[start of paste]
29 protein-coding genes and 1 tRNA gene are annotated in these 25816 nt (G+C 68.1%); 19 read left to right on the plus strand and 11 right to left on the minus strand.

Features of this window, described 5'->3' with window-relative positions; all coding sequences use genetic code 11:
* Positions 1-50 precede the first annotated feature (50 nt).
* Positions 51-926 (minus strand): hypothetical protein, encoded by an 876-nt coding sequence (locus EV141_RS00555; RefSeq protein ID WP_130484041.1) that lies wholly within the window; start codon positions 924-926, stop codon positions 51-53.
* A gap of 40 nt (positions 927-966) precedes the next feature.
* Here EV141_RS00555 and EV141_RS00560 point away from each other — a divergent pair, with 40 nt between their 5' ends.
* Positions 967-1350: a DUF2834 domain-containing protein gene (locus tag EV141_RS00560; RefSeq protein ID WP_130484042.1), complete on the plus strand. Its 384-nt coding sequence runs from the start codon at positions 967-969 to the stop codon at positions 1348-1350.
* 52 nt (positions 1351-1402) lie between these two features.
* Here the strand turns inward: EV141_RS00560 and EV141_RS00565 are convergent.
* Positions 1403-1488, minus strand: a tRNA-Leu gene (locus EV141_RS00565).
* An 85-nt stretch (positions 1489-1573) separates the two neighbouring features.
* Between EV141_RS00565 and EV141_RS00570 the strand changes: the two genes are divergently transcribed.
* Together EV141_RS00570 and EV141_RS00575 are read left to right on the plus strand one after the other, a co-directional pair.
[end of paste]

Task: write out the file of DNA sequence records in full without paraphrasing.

29 protein-coding genes and 1 tRNA gene are annotated in these 25816 nt (G+C 68.1%); 19 read left to right on the plus strand and 11 right to left on the minus strand.

Features of this window, described 5'->3' with window-relative positions; all coding sequences use genetic code 11:
* Positions 1-50 precede the first annotated feature (50 nt).
* Positions 51-926 (minus strand): hypothetical protein, encoded by an 876-nt coding sequence (locus EV141_RS00555; RefSeq protein ID WP_130484041.1) that lies wholly within the window; start codon positions 924-926, stop codon positions 51-53.
* A gap of 40 nt (positions 927-966) precedes the next feature.
* Here EV141_RS00555 and EV141_RS00560 point away from each other — a divergent pair, with 40 nt between their 5' ends.
* Positions 967-1350: a DUF2834 domain-containing protein gene (locus tag EV141_RS00560; RefSeq protein ID WP_130484042.1), complete on the plus strand. Its 384-nt coding sequence runs from the start codon at positions 967-969 to the stop codon at positions 1348-1350.
* 52 nt (positions 1351-1402) lie between these two features.
* Here the strand turns inward: EV141_RS00560 and EV141_RS00565 are convergent.
* Positions 1403-1488, minus strand: a tRNA-Leu gene (locus EV141_RS00565).
* An 85-nt stretch (positions 1489-1573) separates the two neighbouring features.
* Between EV141_RS00565 and EV141_RS00570 the strand changes: the two genes are divergently transcribed.
* Together EV141_RS00570 and EV141_RS00575 are read left to right on the plus strand one after the other, a co-directional pair.